I have had a lot of enquiries lately for advice on SMSF loans for property investment and we have run regular educational seminars on the issue for clients and the public. My main observation from the enquiries I have received is that people are jumping on the band wagon without checking if they really need to take on the additional risk and costs involved. Here are some simple questions to consider before starting the process.
1. Are you ready to seek advice, take advice and follow that advice? This is not an area to mess around with and the penalties of getting it wrong are expensive and time-consuming so unless you are willing to learn the rules, follow the rules and do the necessary paperwork as well as pay the initial set up costs then STOP NOW! Look elsewhere for a get rich quick scheme.
2. Are you only considering this option because you have run out of equity to fund property purchases in your own name or are you genuinely interested in using property as a part of a diversified strategy to meet your retirement income needs. Using superannuation funds means the focus has to be on providing for your retirement and you need to ensure that is the primary intent of the investment.
3. Would the prospective property investment stand up on its own to a proper assessment of its potential without the tax benefits allowable in this superannuation strategy. If an investment does not stack up under normal circumstances then do you really want to rely on future governments keeping their fingers out of the Superannuation pie to meet your retirement needs!
4. If you have attended a seminar where you were actually offered a property and if so do you know what commission/fee/marketing allowance the promoter is getting as part of the deal? If you pay $6-$10K to set up the SMSF structure, $10-$20K Stamp Duty and the promoter gets say$17,500 which is 5% on a $350K property then you will need the property to grow by at least 10%-15% before you break even. Currently ANZ in its July Australian Property Housing Chartbook compiled by economists David Cannington, Paul Braddick and Ivan Colhoun. indicate a 4-5% growth rate would be the most expected over the coming few years.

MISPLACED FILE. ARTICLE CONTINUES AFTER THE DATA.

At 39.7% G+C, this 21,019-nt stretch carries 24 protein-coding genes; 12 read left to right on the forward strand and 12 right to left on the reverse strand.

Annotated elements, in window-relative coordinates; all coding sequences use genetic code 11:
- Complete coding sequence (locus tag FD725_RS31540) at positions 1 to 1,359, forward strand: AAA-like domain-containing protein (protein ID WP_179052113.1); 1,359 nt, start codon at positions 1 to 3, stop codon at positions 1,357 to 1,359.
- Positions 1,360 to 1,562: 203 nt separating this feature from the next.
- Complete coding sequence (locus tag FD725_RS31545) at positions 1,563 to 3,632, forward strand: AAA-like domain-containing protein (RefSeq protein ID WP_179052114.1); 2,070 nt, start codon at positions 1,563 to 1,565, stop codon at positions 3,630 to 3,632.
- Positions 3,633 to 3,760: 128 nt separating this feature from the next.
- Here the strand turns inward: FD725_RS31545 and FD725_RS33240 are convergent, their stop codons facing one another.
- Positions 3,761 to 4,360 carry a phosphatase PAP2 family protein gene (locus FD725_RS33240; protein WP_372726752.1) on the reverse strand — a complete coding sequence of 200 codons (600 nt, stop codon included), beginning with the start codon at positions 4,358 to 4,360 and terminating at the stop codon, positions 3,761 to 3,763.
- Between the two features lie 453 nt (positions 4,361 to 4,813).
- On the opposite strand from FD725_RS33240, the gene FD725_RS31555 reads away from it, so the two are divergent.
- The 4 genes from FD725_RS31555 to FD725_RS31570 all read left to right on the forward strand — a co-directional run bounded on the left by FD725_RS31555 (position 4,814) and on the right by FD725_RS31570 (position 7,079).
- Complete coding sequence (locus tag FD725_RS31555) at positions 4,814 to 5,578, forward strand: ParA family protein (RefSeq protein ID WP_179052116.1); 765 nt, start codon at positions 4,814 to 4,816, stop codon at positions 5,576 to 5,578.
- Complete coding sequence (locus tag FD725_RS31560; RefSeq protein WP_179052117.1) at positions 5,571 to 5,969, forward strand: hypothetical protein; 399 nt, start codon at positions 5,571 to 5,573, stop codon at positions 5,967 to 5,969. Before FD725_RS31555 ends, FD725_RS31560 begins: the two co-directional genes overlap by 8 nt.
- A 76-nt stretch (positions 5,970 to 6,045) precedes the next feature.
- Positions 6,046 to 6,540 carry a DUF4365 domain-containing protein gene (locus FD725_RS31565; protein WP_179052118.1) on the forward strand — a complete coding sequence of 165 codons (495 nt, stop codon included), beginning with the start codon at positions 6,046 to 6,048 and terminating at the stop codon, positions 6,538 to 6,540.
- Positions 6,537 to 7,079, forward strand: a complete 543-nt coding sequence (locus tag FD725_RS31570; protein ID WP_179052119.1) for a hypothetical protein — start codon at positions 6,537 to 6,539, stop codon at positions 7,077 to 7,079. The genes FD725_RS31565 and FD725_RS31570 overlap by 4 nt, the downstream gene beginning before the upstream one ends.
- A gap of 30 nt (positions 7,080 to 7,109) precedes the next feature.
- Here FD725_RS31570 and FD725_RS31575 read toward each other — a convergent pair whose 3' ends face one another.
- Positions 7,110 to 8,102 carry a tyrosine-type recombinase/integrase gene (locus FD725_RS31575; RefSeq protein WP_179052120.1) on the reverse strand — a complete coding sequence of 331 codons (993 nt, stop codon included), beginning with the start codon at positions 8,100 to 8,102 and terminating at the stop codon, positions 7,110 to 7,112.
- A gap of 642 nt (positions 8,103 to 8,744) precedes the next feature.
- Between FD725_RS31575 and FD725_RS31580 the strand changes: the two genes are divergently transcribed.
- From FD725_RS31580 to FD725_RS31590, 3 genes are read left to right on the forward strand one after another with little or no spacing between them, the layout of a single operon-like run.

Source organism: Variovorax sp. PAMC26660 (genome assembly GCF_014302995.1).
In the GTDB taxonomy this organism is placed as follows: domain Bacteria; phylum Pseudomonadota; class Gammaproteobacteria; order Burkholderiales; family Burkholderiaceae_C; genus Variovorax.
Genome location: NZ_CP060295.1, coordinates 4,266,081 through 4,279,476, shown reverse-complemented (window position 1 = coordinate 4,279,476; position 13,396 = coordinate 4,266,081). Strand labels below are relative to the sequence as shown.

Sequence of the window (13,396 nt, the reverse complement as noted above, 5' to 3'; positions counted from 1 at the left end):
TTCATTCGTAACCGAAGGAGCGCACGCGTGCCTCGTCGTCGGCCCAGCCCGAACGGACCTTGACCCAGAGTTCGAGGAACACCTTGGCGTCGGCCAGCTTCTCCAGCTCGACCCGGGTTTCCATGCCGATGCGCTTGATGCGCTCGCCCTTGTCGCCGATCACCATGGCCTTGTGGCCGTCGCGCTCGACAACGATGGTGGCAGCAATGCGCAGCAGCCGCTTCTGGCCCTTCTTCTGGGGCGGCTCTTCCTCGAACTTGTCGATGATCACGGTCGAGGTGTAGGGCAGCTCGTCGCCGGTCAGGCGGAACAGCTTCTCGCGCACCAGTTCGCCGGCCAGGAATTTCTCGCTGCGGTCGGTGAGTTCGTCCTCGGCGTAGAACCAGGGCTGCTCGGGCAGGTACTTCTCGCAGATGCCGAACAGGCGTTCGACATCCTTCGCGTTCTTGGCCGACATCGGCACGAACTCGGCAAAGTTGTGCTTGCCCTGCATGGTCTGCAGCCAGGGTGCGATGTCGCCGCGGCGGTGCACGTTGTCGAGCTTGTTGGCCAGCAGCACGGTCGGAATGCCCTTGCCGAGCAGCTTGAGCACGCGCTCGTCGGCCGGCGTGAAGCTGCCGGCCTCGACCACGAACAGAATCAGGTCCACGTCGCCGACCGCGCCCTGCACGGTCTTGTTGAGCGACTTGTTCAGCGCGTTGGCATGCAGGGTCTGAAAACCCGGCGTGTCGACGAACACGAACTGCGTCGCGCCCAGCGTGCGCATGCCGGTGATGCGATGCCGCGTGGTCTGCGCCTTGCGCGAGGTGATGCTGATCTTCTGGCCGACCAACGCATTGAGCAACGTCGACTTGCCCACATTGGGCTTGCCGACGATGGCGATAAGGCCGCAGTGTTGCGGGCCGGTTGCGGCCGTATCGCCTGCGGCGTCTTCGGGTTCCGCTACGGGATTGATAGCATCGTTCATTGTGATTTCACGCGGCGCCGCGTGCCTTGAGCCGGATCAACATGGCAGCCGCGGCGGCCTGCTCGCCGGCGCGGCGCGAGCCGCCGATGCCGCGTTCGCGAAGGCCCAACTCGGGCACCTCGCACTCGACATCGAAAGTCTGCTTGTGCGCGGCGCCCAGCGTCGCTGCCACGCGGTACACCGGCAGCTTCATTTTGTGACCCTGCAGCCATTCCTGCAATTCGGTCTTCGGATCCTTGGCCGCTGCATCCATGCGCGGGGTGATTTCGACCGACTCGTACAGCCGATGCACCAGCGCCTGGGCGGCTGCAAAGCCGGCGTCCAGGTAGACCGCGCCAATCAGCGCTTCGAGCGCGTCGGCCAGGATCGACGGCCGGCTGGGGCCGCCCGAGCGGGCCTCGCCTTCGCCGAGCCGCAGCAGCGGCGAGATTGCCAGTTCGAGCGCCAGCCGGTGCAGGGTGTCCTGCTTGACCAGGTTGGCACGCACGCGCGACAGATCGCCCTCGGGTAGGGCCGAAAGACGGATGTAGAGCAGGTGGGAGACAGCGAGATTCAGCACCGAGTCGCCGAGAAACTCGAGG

5. Are you prepared to do the hard slog yourself and research a decent deal in an area you understand and to ensure you are paying a fair price for a property with rental and growth potential over the longer term.
Property is a great part of a long-term savings portfolio but like every investment you have to do the ground work and the current hype in this area has attracted the spruikers who promise much but deliver little long-term. Seek out the professionals who have an established reputation in the property sector and always do simple things like doing a Google search on the person or business and the word “scam” or “complaint”.
I hope these thoughts have been helpful and please take the time to comment if you know of others questions investors should ask as I know this is not an exhaustive list.